The MapQuest concept is not a new one; CD-ROMs and other media have been produced with full US maps, but this is the first one to grace the Web. Supported by advertising, the site is free to all (though it does request that you register by entering your name and e-mail address) and is an invaluable reference resource.
The main section of the site is the "Interactive Atlas," which allows the user to find any location in the US by simply entering the address. Given the proper information, a map will soon pop up, with the relevant geography shown. The map can be zoomed from one of the entire United States to a detailed street map. And yes, this actually does work -- MapQuest found the obscure, dead-end street that I live on, as well as those of several friends. According to GeoSystems, an "Interactive World Atlas" will debut in the future, extending the search capabilities to the entire globe.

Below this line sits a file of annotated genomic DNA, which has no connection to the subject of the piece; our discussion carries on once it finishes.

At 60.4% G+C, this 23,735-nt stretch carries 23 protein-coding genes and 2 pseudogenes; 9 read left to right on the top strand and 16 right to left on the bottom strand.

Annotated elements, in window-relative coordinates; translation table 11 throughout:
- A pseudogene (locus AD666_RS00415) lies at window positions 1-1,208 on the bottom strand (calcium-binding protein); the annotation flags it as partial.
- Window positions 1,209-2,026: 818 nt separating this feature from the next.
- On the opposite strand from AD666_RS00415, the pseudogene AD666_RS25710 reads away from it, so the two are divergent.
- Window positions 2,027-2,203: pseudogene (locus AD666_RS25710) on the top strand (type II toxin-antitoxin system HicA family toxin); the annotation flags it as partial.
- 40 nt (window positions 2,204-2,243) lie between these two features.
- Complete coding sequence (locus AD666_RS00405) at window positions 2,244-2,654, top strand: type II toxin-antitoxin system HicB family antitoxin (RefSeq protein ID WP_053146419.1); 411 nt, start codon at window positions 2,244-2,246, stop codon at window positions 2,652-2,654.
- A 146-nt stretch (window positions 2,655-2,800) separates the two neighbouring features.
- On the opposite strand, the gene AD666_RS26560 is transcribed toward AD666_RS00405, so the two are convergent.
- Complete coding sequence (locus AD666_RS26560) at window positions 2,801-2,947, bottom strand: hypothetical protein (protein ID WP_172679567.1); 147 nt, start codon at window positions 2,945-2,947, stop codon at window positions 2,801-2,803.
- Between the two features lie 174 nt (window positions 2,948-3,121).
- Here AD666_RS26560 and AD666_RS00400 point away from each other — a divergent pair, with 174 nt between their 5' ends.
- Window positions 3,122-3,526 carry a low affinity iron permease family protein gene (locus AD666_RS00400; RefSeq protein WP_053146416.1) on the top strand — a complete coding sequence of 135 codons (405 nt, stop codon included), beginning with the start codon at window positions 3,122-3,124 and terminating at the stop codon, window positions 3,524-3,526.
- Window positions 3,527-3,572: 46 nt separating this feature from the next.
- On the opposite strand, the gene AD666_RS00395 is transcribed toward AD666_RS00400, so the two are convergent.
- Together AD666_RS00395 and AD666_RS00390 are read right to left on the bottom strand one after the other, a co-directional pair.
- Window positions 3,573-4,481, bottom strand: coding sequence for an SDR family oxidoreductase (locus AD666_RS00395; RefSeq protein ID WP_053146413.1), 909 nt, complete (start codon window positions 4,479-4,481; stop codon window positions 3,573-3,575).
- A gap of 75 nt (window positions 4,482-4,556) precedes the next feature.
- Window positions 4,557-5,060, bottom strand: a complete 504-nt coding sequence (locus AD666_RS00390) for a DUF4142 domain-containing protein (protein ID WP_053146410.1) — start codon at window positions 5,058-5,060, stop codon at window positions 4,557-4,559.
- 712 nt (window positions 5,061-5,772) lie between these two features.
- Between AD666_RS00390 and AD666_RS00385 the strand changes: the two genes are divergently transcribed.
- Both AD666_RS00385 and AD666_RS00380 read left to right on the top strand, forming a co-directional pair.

"TripQuest" is the site's other major section. Here, MapQuest will tell you how to drive from any city in the contiguous 48 states to another. While this technology cannot replace the knowledge of an experienced driver, the directions given are accurate, if not always the ideal route.
The combination of these two functions puts MapQuest near the top of the ever-growing list of "cool free Web stuff." The site is already thorough and will be continuously updated as the geographical information changes. So next time you need a map, forget Rand McNally -- just reach for your mouse and log on to MapQuest.
Please E-mail StreetWeb@dp.upenn.edu
with any questions or comments.
© Copyright 1996 The Daily
Pennsylvanian, Inc. All rights reserved.
to my writings
© Copyright 1996 The Daily Pennsylvanian, Inc. All rights reserved.
back to my writings